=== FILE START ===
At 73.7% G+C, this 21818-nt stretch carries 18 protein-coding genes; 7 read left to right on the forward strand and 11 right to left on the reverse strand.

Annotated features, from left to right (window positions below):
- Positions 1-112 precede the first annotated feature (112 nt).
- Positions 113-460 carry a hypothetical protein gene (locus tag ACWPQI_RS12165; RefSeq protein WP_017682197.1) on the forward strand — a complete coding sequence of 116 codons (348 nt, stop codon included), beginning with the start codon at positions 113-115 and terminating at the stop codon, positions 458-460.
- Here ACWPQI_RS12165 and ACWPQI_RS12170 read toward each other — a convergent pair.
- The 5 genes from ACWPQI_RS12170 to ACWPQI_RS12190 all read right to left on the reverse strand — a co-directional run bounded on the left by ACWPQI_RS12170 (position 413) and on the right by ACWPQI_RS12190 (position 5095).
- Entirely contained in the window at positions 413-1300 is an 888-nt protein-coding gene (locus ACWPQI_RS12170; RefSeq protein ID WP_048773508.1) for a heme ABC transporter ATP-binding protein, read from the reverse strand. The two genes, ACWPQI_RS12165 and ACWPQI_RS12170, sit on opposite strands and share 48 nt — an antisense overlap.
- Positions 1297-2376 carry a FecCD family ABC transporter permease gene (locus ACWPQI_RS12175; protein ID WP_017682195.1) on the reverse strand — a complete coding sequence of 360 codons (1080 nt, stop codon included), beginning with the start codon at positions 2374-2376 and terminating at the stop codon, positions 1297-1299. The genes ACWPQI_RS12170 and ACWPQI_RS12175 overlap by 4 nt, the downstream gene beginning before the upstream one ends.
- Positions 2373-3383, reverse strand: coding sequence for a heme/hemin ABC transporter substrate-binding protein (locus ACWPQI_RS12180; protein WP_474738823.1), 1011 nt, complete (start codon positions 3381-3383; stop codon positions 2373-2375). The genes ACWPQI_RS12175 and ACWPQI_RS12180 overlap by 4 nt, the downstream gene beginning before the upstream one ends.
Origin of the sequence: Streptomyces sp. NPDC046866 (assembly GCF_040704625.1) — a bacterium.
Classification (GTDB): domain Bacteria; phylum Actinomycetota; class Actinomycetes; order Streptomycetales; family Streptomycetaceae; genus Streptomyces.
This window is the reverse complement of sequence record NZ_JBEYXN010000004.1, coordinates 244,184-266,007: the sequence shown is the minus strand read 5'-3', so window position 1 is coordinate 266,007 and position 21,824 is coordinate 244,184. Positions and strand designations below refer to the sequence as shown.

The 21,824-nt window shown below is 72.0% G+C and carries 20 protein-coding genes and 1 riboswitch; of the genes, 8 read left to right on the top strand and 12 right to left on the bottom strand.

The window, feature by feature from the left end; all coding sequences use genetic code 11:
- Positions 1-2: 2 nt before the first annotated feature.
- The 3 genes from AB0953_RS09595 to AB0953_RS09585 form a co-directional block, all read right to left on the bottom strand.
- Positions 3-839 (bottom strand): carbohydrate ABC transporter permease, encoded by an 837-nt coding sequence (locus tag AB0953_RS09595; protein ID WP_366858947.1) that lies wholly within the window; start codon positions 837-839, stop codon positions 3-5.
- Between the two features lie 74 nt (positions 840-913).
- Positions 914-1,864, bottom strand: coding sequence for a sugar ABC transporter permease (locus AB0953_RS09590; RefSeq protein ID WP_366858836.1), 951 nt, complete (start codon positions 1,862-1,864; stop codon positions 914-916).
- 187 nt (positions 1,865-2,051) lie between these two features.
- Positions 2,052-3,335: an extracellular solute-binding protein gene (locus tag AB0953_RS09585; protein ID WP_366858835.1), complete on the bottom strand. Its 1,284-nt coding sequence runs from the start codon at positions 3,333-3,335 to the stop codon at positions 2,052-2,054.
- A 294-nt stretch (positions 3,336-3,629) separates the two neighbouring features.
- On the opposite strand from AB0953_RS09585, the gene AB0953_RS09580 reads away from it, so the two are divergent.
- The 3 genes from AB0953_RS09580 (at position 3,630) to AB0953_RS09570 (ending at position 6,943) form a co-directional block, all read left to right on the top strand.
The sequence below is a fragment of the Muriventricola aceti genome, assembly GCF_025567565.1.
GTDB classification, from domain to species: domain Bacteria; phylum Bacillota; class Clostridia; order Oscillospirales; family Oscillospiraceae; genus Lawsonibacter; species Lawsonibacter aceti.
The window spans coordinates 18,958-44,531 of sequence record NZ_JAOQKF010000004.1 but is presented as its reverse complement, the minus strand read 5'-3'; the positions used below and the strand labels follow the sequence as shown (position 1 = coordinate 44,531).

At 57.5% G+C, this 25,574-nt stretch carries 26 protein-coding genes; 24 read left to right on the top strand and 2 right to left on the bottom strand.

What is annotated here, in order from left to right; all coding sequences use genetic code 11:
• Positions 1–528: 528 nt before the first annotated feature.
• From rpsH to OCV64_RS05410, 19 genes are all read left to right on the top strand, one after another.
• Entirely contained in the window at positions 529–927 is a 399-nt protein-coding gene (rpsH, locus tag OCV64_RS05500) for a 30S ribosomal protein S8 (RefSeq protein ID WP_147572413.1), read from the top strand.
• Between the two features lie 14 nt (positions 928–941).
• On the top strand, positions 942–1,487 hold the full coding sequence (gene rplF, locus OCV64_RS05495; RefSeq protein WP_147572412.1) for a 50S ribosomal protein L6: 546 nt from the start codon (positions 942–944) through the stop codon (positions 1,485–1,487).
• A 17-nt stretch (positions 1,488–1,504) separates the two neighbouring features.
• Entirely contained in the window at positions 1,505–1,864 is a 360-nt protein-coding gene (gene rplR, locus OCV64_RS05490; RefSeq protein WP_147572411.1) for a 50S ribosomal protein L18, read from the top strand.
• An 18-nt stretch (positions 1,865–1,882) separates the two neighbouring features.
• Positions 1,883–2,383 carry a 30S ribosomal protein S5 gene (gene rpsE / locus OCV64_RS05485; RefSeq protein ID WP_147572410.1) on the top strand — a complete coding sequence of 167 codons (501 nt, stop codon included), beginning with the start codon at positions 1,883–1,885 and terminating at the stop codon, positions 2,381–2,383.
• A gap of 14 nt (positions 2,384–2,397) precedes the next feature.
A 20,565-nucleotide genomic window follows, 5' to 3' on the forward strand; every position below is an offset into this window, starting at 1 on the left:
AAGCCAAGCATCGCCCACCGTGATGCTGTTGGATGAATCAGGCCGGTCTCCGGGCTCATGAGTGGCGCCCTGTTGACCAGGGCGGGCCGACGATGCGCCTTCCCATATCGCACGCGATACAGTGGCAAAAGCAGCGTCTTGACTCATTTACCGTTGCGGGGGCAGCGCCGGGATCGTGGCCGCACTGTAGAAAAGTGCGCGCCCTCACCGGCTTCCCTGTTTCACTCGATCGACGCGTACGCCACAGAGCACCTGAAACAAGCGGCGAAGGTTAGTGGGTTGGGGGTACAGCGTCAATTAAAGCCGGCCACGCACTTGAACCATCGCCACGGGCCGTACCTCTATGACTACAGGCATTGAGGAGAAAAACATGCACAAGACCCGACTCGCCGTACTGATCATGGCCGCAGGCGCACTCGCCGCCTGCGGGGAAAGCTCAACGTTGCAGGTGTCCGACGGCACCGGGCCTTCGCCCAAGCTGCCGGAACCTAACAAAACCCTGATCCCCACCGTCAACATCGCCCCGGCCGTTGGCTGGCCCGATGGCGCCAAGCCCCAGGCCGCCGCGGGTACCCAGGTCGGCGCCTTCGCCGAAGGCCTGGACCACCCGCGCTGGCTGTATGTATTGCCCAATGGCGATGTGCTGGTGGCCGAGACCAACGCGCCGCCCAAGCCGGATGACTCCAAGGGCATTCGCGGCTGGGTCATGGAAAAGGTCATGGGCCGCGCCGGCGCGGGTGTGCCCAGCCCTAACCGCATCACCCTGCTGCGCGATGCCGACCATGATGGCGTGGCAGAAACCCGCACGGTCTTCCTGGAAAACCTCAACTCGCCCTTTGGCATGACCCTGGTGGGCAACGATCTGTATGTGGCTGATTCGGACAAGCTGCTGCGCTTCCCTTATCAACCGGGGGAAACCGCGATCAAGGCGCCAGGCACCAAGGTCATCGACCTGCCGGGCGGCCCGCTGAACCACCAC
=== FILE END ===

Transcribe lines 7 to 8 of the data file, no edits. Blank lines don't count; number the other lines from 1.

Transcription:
- Entirely contained in the window at positions 413-1300 is an 888-nt protein-coding gene (locus ACWPQI_RS12170; RefSeq protein ID WP_048773508.1) for a heme ABC transporter ATP-binding protein, read from the reverse strand. The two genes, ACWPQI_RS12165 and ACWPQI_RS12170, sit on opposite strands and share 48 nt — an antisense overlap.
- Positions 1297-2376 carry a FecCD family ABC transporter permease gene (locus ACWPQI_RS12175; protein ID WP_017682195.1) on the reverse strand — a complete coding sequence of 360 codons (1080 nt, stop codon included), beginning with the start codon at positions 2374-2376 and terminating at the stop codon, positions 1297-1299. The genes ACWPQI_RS12170 and ACWPQI_RS12175 overlap by 4 nt, the downstream gene beginning before the upstream one ends.